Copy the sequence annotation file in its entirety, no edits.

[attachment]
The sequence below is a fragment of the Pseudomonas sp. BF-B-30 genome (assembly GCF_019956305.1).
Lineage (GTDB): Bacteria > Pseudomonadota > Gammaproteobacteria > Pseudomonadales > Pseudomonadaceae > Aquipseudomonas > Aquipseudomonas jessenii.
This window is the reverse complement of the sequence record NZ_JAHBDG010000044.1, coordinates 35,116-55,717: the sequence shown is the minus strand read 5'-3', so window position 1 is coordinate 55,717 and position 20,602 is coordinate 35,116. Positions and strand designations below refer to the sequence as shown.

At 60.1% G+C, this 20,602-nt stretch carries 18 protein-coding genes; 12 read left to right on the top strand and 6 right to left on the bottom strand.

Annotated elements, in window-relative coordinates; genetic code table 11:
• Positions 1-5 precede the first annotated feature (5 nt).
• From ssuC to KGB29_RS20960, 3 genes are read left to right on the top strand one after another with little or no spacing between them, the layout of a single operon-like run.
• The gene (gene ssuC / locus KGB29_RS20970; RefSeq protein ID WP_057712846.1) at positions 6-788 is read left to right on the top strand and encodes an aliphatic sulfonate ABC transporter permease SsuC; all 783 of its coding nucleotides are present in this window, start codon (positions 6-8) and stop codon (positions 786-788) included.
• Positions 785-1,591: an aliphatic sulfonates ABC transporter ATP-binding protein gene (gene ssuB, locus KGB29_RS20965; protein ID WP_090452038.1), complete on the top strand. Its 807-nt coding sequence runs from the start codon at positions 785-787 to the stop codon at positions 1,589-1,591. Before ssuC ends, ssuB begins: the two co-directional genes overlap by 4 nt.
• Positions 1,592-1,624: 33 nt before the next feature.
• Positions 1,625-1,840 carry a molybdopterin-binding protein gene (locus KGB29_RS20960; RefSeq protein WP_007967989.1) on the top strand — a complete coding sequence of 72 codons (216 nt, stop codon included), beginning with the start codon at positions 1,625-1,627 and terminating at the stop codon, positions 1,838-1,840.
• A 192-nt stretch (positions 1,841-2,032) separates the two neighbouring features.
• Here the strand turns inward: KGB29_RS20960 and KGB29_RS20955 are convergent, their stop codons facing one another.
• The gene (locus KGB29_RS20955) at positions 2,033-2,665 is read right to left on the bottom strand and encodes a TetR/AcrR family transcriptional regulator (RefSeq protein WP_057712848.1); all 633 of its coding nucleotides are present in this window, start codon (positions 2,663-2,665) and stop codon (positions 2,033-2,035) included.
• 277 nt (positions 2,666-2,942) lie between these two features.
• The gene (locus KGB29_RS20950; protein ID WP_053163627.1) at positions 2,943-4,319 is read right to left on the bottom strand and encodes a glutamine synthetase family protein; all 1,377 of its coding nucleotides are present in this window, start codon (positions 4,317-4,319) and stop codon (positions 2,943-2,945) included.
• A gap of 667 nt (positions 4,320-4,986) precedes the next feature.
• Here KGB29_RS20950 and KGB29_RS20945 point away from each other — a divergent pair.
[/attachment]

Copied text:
The sequence below is a fragment of the Pseudomonas sp. BF-B-30 genome (assembly GCF_019956305.1).
Lineage (GTDB): Bacteria > Pseudomonadota > Gammaproteobacteria > Pseudomonadales > Pseudomonadaceae > Aquipseudomonas > Aquipseudomonas jessenii.
This window is the reverse complement of the sequence record NZ_JAHBDG010000044.1, coordinates 35,116-55,717: the sequence shown is the minus strand read 5'-3', so window position 1 is coordinate 55,717 and position 20,602 is coordinate 35,116. Positions and strand designations below refer to the sequence as shown.

At 60.1% G+C, this 20,602-nt stretch carries 18 protein-coding genes; 12 read left to right on the top strand and 6 right to left on the bottom strand.

Annotated elements, in window-relative coordinates; genetic code table 11:
• Positions 1-5 precede the first annotated feature (5 nt).
• From ssuC to KGB29_RS20960, 3 genes are read left to right on the top strand one after another with little or no spacing between them, the layout of a single operon-like run.
• The gene (gene ssuC / locus KGB29_RS20970; RefSeq protein ID WP_057712846.1) at positions 6-788 is read left to right on the top strand and encodes an aliphatic sulfonate ABC transporter permease SsuC; all 783 of its coding nucleotides are present in this window, start codon (positions 6-8) and stop codon (positions 786-788) included.
• Positions 785-1,591: an aliphatic sulfonates ABC transporter ATP-binding protein gene (gene ssuB, locus KGB29_RS20965; protein ID WP_090452038.1), complete on the top strand. Its 807-nt coding sequence runs from the start codon at positions 785-787 to the stop codon at positions 1,589-1,591. Before ssuC ends, ssuB begins: the two co-directional genes overlap by 4 nt.
• Positions 1,592-1,624: 33 nt before the next feature.
• Positions 1,625-1,840 carry a molybdopterin-binding protein gene (locus KGB29_RS20960; RefSeq protein WP_007967989.1) on the top strand — a complete coding sequence of 72 codons (216 nt, stop codon included), beginning with the start codon at positions 1,625-1,627 and terminating at the stop codon, positions 1,838-1,840.
• A 192-nt stretch (positions 1,841-2,032) separates the two neighbouring features.
• Here the strand turns inward: KGB29_RS20960 and KGB29_RS20955 are convergent, their stop codons facing one another.
• The gene (locus KGB29_RS20955) at positions 2,033-2,665 is read right to left on the bottom strand and encodes a TetR/AcrR family transcriptional regulator (RefSeq protein WP_057712848.1); all 633 of its coding nucleotides are present in this window, start codon (positions 2,663-2,665) and stop codon (positions 2,033-2,035) included.
• 277 nt (positions 2,666-2,942) lie between these two features.
• The gene (locus KGB29_RS20950; protein ID WP_053163627.1) at positions 2,943-4,319 is read right to left on the bottom strand and encodes a glutamine synthetase family protein; all 1,377 of its coding nucleotides are present in this window, start codon (positions 4,317-4,319) and stop codon (positions 2,943-2,945) included.
• A gap of 667 nt (positions 4,320-4,986) precedes the next feature.
• Here KGB29_RS20950 and KGB29_RS20945 point away from each other — a divergent pair.